Team Food for the Soul: Healthy Eating Made Affordable

This is a feature of the winning team of the 6th Zero Waste Bootcamp held in 2021. 

The Zero Waste Bootcamp (ZWB) is a 12-16 week programme by Secondsguru, an environmental social enterprise. This “bootcamp” brings youth together and equips them with the skills, knowledge, and mentorship needed to hone their environmental stewardship and manage their own sustainability projects. The 6th Zero Waste Bootcamp (ZWB 6) took place in 2021, where 25 youth took on the challenge to craft and execute eco+social projects in the community. They collaborated with local non-profit organisations like HortPark, Food Bank, Food from the Heart and PAssion WaVe to tackle sustainability issues in Singapore.


Meet the members of the winning team of ZWB 6, team Food for the Soul:


Team Food for the Soul worked to support The Food Bank Singapore, with a goal to create persuasive pitches aimed at sponsorships for healthier food bundles for their beneficiaries. They hope to promote these options to corporations and raise public awareness about healthy eating.

Why did you choose this project?

Samantha: When I was studying abroad, I came across community meals that made simple 3 course meals out of unsold food. This community affair is for the local community, and welcomes people who do not come by warm and nutritional meals easily. I've had the opportunity to befriend some of the diners and formed a connection with them. From this experience, I got interested in food insecurity. I wanted to understand more about this issue, especially in Singapore. At the same time, I was also looking for sustainability projects. I had a growing interest in ESG but was unsure where to begin. So I looked for sustainability projects to join and came across the bootcamp. And the rest is history.

Meena: During the circuit break of Covid-19, I had come to realise the importance of eating well and what a sedentary lifestyle could do to our bodies. I watched many documentaries on how the food we eat impacts us, especially in the future, and began being interested in tracking the diets of people around me to see if we all had a sufficient nutritional intake. Somewhere along the way, I happened to chance upon a documentary from CNA called 'Hunger in Singapore' and it's where I came to know of the food insecurity issue in Singapore and wanted to help with this problem.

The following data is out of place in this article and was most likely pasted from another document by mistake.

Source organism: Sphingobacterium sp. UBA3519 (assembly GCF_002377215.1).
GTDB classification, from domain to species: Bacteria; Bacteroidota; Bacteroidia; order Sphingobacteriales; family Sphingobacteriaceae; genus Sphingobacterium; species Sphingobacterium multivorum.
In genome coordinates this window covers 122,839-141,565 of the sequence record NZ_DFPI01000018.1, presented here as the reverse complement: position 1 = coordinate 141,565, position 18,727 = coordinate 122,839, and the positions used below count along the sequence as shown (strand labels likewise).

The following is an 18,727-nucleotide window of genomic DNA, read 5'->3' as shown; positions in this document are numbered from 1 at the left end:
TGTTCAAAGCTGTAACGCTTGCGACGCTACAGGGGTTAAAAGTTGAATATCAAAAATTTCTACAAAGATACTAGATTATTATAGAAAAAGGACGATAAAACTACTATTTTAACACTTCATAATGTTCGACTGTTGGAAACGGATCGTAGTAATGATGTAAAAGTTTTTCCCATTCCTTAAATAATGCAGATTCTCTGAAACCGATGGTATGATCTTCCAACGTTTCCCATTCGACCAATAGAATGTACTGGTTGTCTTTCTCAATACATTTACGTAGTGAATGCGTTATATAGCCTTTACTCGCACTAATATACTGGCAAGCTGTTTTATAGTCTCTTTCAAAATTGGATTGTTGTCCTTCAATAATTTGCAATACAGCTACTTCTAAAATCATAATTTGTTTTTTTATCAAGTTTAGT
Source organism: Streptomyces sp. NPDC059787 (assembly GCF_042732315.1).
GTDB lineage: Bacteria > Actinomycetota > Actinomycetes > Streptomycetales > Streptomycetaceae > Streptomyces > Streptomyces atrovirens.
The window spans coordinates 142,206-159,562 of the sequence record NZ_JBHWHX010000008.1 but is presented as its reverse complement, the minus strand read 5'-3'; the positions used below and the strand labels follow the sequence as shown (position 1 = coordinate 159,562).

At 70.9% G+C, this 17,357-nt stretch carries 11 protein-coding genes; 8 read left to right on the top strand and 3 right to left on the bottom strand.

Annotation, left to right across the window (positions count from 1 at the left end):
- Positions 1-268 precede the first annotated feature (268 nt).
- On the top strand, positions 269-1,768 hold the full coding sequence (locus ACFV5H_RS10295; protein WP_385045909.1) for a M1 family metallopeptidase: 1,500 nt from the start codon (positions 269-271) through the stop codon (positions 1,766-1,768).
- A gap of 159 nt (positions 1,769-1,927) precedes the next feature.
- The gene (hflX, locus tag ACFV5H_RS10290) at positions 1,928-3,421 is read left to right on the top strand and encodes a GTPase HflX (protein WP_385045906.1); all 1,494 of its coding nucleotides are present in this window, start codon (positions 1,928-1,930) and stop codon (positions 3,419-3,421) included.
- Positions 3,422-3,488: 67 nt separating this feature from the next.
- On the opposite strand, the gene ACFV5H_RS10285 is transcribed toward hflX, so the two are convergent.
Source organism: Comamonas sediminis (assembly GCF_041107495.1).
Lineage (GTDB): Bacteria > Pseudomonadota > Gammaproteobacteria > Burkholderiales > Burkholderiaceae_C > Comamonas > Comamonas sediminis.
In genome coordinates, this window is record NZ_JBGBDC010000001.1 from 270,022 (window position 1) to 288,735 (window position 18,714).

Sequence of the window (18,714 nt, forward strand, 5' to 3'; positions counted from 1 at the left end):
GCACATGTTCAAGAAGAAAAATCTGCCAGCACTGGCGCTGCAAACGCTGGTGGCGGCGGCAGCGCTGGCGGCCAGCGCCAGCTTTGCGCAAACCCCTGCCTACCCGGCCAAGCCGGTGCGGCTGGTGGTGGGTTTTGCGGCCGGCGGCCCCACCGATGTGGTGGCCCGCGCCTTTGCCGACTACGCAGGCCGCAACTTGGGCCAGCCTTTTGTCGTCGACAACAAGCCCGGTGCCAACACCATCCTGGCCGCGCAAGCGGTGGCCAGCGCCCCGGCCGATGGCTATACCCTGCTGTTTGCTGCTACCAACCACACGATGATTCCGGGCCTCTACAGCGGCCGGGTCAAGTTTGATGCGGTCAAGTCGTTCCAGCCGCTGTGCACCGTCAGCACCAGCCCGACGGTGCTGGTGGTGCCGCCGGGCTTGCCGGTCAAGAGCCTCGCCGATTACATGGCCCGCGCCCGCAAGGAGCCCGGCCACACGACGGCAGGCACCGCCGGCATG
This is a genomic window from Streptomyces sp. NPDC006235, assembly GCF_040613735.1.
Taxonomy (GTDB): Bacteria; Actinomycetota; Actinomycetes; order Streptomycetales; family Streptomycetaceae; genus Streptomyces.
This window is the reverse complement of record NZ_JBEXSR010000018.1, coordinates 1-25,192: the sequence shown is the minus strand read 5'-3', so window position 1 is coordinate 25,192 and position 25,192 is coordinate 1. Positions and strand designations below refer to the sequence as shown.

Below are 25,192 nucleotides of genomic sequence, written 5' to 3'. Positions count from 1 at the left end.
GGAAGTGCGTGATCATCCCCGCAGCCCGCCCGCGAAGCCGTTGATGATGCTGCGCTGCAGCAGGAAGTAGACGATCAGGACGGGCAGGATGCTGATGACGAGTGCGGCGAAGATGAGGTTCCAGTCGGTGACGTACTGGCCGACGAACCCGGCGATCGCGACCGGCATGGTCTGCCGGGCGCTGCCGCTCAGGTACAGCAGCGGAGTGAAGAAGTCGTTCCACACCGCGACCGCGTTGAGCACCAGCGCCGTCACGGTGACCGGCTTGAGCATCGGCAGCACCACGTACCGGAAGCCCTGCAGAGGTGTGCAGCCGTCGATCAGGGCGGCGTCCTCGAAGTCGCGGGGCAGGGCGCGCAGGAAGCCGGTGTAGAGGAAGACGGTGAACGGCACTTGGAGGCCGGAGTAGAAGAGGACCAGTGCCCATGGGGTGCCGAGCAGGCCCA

Our team worked to support The Food Bank Singapore, with a goal to create persuasive pitches aimed at sponsorships for healthier food bundles for their beneficiaries. This is inline with Food Bank Singapore’s mission to end food insecurity in all forms in Singapore (food insecurity is the lack of access to nutritious foods). Currently, there is a $15 standard bundle and a $25 healthier bundle (includes fresh foods), however the take up rate by corporate donors for the $25 healthier bundle is rather low. To address this gap, our team has sourced for a cheaper vegetable supplier to provide the fresh vegetables required and we have created a $20 healthier bundle as a midway option, while transforming the existing $25 healthier bundle to become a premium bundle. A corporate pitch proposal and video to promote this $20 healthier option were also created in the hopes that corporations would go for the $20 bundle rather than the $15 standard bundle. To raise public awareness about healthy eating, we have also created a nutrition quiz that allows the public to learn some facts about healthy eating in an interactive manner.